Personal leadership and growth in marketing


Lessons learned from presentation blooper

To varying degrees, A/E/C rainmakers are required to deliver presentations to audiences—whether you are an accomplished keynote speaker, an industry expert presenting at conferences, an adjunct professor, or a technical professional that participates in new business pitches. Throughout my career, I’ve delivered dozens of presentations, and have attended dozens more. When it comes to mistakes, I’ve seen the good, bad, and ugly.

I’d like to share my own recent blooper. This spring, I was commissioned to deliver a 45-minute presentation at an industry conference. We had signed our contract over six months earlier. When it came time for content development, I mistakenly prepared one full hour—a ‘typical’ presentation timeframe. One week prior to the conference, I submitted my slides to the organizers. They let me know: 1. my timeslot would shift slightly; 2. there were too many slides to cover in 45 minutes. I assumed they encountered a scheduling crunch and were requesting that I shorten my presentation. So, I opted to remove a 15-minute section from the in-person delivery, but still leave the full version within the handout.

The day of the presentation, my welcoming comments included a reference to the timing shift. During, I made two additional casual timing references. My intentions were to explain the accelerated speed of delivery, along with the reasoning behind why one section would be omitted from delivery. I was preparing the audience to ‘hold-on-for-the-ride’, and inviting them to leisurely review the content later at their convenience.

Yet, even the most innocent intentions can sometimes backfire; as a communications expert, I should be sensitive to this. My statements—meant to be explanatory and light-hearted—were misconstrued. The organizers and audience were confused, perhaps even uncomfortable, by my timing comments. Post-presentation, the organizers reminded me that our original contract had only allowed for 45 minutes, not one hour. So, in fact, I had unknowingly misrepresented the situation.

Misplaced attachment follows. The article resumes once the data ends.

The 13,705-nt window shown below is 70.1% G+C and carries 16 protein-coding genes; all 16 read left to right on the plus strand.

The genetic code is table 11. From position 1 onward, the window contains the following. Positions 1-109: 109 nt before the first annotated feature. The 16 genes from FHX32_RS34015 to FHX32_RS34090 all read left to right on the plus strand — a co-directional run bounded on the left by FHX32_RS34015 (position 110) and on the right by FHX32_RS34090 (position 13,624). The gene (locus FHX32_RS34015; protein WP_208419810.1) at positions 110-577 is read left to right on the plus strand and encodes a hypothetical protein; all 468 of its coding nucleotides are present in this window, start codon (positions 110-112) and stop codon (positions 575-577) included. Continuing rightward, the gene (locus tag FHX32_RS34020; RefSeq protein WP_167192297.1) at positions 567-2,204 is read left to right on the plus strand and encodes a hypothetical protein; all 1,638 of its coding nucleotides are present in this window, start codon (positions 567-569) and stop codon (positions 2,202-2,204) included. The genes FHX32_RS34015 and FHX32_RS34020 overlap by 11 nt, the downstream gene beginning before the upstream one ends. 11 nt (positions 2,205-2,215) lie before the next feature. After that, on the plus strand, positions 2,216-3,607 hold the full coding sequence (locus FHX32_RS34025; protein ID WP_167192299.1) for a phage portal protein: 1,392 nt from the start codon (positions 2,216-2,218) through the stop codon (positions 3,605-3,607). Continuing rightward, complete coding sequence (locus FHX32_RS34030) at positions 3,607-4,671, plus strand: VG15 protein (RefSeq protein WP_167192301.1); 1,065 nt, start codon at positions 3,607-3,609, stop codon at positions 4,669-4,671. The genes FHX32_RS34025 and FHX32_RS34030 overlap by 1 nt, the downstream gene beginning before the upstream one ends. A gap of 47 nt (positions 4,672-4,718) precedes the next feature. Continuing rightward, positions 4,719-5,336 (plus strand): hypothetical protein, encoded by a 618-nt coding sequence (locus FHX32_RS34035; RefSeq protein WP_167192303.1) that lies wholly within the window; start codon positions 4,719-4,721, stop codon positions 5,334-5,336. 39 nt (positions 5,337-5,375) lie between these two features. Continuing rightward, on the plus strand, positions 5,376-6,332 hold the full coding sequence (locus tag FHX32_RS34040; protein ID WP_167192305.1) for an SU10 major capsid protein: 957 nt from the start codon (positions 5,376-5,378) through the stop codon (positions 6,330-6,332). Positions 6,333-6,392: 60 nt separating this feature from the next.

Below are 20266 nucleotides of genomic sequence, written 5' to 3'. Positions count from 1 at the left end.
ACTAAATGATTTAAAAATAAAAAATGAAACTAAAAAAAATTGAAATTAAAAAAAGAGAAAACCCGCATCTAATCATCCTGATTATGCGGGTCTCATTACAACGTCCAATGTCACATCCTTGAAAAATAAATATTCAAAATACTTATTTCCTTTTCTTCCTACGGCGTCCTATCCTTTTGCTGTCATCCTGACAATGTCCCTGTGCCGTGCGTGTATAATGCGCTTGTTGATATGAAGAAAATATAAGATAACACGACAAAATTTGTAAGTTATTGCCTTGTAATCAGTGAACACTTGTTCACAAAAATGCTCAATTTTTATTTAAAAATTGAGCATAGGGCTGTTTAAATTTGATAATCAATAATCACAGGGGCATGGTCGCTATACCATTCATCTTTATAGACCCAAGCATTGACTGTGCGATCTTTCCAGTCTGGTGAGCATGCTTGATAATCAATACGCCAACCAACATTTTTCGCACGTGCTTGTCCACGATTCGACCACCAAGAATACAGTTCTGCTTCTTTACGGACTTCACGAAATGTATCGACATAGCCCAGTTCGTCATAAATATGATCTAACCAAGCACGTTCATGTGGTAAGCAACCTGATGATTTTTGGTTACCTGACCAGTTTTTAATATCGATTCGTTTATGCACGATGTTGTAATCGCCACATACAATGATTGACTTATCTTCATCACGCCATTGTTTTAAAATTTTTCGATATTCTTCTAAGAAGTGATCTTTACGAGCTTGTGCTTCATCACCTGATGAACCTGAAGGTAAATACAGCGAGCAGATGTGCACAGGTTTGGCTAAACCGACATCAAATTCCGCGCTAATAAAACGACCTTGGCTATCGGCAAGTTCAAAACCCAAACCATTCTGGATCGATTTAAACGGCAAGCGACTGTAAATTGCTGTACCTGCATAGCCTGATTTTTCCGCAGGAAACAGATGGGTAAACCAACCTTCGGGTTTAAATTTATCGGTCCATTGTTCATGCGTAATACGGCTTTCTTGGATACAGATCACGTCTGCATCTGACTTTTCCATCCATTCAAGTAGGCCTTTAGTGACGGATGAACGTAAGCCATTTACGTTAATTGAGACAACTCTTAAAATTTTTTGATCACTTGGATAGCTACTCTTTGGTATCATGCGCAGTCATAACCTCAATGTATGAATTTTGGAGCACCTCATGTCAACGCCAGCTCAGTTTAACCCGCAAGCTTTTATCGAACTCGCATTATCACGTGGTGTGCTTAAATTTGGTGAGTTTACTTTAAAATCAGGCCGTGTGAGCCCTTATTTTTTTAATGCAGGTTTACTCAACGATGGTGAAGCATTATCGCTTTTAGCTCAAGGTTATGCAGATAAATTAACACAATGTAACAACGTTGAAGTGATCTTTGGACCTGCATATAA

Lessons from my faux pas:

1. Be crystal clear on all parameters, including timing allocations, when preparing for a presentation. It’s important to revisit contract language to ensure your understanding matches the client’s expectations.
2. Frame circumstances in a positive light. In this scenario, I should have emphasized benefits: “As a bonus, I’ve included an additional section of valuable information in your leave behind”, rather than expressing regret: “Unfortunately, we won’t have time to cover this section today”.
3. If parameters have truly been altered, then go with the flow. Whether you are speaking at a conference or your team is interviewing for a new project, ultimately the audience is your ‘client’. Therefore, flexibility and discretion are essential, especially if you are being compensated.

My story leads to the crux of this article. Because many of us spent our first two decades within family and school environments that shun mistakes, as professionals we must adjust our mindsets: embrace our mistakes.

Here are just a few fundamentals on the subject:

• Learning and growth are possible only when you accept responsibility for your mistakes.
• Just because you made a mistake does not mean you are a mistake!
• Talk through mistakes with others. Why did it happen? How will your behavior change next time?
• Sharing mistakes with trusted colleagues will help you accept it. Together, you may discover you are being too self-critical, or you may find elements of humor within the situation!
• Take care not to over-compensate for a mistake, because every situation will have nuances to consider.

Sure, it’s glorious to receive kudos. After all, praise is what keeps us motivated and committed to our work! But let’s face it: real growth comes from acknowledging—and learning from—our mistakes.

PSMJ's AE Rainmaker

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